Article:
The Arizona Cardinals announced Monday that they have fired Steve Wilks, the franchise's first head coach not to last at least two seasons since Buddy Ryan (1994-95) and only the NFL's seventh head coach over the past decade who was fired after only one year.
The Cardinals went from 8-8 last year in Bruce Arians' send-off campaign to 3-13 under Wilks in the franchise's worst season since 2000. Wilks fired offensive coordinator Mike McCoy in Week 8, the first tangible sign that the former Carolina Panthers defensive coordinator could be one and done in the desert, and the improvements by top pick Josh Rosen and the league's most inept offense under interim OC Byron Leftwich were few and far between.
Rosen didn't become the full-time starter until Week 4, when placeholder Sam Bradford was benched. GM Steve Keim signed the well-compensated vet to an incentive-laden deal with a minimum value of $16 million for 2018. That was one of several clear signs in the offseason that the Cardinals — who won four of six down the stretch last season prior to Arians and QB Carson Palmer retiring — expected to compete for a playoff spot, not the first overall pick in the draft, which they secured Sunday with a 27-24 loss to the Seattle Seahawks.
Although he received strong, recent endorsements from some of his more well-known pupils, including Charles Tillman and Patrick Peterson, Wilks' fatal flaw in his maiden head-coaching voyage was evident early in his unwillingness to tailor his schemes around his existing personnel. Peterson, who will one day be enshrined in Canton for his press-coverage prowess, was miscast in Bowles' zone defense.
Arizona wasted an entire year of David Johnson's prime after signing him to a big extension on the eve of the regular season and failing to fully tap into his three-down ability. And several of Steve Keim's recent premium picks, including LB Haason Reddick and S Budda Baker, never were fully assimilated in Wilks' scheme.
That hints at a disconnect between the head coach and general manager. Remember, Keim ignored the recommendation of Arians, who after overseeing the franchise's most successful five-year stretch, endorsed his defensive coordinator, James Bettcher, as his replacement. But Keim opted for Wilks, who had only one season of experience coordinating the Carolina Panthers defense, and Bettcher wound up with the same title with the New York Giants.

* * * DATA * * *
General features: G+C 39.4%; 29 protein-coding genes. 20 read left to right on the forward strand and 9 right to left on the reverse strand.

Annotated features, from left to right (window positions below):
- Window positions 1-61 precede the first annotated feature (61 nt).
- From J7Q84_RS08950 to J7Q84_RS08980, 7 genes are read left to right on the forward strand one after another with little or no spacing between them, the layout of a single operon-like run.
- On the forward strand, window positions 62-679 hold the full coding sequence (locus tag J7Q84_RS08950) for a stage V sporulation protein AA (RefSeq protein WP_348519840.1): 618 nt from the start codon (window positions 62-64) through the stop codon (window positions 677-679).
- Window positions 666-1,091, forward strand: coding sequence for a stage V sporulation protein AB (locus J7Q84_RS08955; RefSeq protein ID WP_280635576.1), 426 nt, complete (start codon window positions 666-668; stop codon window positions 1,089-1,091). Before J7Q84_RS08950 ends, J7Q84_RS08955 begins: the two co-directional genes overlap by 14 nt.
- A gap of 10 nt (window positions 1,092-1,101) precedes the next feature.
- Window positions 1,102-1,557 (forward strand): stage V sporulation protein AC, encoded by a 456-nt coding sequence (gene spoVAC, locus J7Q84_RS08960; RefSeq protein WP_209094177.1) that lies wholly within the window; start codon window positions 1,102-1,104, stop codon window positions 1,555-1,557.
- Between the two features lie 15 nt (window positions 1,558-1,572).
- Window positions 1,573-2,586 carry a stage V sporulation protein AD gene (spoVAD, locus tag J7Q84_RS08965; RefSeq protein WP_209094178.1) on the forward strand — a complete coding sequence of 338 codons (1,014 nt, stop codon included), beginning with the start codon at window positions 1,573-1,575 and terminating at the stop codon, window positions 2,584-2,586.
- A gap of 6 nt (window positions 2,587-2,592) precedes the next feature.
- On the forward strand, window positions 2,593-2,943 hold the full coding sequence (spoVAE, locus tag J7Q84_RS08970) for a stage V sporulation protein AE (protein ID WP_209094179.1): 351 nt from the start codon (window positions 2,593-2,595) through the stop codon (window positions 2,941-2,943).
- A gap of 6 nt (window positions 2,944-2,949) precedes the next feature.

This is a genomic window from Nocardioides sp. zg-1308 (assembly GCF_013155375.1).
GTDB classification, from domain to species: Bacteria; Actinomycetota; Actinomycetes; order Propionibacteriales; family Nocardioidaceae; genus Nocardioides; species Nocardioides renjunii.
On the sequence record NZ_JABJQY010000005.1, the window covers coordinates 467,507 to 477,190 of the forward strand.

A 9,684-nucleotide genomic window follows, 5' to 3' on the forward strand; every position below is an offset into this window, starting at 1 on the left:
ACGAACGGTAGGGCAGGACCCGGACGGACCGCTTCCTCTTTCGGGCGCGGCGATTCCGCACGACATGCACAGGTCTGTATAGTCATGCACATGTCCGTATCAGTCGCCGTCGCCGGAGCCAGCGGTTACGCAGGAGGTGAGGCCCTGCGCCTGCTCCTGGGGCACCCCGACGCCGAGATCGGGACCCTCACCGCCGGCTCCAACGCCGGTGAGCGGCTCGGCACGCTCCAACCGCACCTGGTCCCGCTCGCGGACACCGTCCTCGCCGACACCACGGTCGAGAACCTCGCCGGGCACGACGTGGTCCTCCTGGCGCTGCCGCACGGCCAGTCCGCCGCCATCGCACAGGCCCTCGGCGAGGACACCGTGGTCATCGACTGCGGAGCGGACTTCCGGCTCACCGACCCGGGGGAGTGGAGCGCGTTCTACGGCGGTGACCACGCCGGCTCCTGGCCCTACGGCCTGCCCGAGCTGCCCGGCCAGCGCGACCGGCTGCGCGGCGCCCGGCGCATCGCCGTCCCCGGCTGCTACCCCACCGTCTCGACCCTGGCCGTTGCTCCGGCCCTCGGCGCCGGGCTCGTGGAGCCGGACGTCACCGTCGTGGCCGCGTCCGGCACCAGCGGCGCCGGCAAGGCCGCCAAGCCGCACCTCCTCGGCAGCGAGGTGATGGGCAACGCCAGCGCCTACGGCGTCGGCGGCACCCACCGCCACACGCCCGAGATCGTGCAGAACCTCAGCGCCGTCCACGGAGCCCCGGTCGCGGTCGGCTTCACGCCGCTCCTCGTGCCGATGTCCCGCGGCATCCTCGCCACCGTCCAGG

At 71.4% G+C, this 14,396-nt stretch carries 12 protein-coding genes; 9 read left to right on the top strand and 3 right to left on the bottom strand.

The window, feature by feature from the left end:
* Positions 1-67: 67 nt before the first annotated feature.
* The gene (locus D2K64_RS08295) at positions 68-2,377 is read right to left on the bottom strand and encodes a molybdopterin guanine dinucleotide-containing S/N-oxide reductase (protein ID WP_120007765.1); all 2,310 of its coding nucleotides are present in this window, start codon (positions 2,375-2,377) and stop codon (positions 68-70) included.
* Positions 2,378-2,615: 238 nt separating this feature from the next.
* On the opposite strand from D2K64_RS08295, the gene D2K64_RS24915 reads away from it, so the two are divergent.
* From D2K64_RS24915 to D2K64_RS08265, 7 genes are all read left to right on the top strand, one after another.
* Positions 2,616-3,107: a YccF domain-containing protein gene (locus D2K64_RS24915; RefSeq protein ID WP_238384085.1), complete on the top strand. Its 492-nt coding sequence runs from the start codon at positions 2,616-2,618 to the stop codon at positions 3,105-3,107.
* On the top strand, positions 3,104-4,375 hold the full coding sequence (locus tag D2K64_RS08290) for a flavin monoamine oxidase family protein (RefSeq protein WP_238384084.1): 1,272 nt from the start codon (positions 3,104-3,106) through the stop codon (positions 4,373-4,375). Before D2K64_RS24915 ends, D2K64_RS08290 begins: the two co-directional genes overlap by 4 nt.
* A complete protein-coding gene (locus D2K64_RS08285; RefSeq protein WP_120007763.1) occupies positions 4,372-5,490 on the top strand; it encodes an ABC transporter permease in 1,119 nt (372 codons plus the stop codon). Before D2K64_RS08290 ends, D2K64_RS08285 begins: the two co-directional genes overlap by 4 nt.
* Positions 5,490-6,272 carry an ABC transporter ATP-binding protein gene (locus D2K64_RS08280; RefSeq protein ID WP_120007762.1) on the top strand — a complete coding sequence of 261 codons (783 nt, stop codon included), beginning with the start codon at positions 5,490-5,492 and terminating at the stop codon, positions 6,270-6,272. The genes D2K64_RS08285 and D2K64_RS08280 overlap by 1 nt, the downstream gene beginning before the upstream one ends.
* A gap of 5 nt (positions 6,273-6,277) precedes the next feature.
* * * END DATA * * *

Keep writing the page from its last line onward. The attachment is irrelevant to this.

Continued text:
Yes, the offense was Arizona's most egregious issue this season. But a 'D' that ranked in the top six in the NFL in total yardage in four of five years under the offensive-minded Arians, nosedived to 19th (27th in scoring), clearly missing the continuity it enjoyed under the previous regime, when it avoided a stark drop-off with Bettcher replacing Todd Bowles.
The question, then, is whether Keim will be granted by the Bidwill family the chance to hire a third head coach. He hit a home run with Arians, the Coach of the Year in his second season, who finished with a record of 49-30-1, before badly whiffing on Wilks.
Although Rosen's rookie struggles have been vast, Keim seemed to get good value in trading up five spots to draft the UCLA product No. 10 overall, parting only with a third- and fifth-rounder for their potential QB of the future. The presence of the talented Rosen, paired with the top overall pick and recent Year 2 leaps elsewhere under new staffs by Jared Goff and Mitch Trubisky, is a big factor making the Arizona job an attractive one.
But in addition to bungling the Wilks hire, Keim's recent drafts have been uneven, and he was arrested over the summer for driving under the influence, subsequently earning a suspension from the NFL. That created a black eye for the franchise even before its disastrous 2018 campaign and could undo any good a Cardinals lifer in Keim had built up within the organization.
Whether the Cardinals are embarking on a search for a new general manager in addition to Wilks' replacement, don't be surprised if they follow in the footsteps of the division rival L.A. Rams and conference peer Chicago Bears by targeting offensive-minded coaches to foster Rosen's development.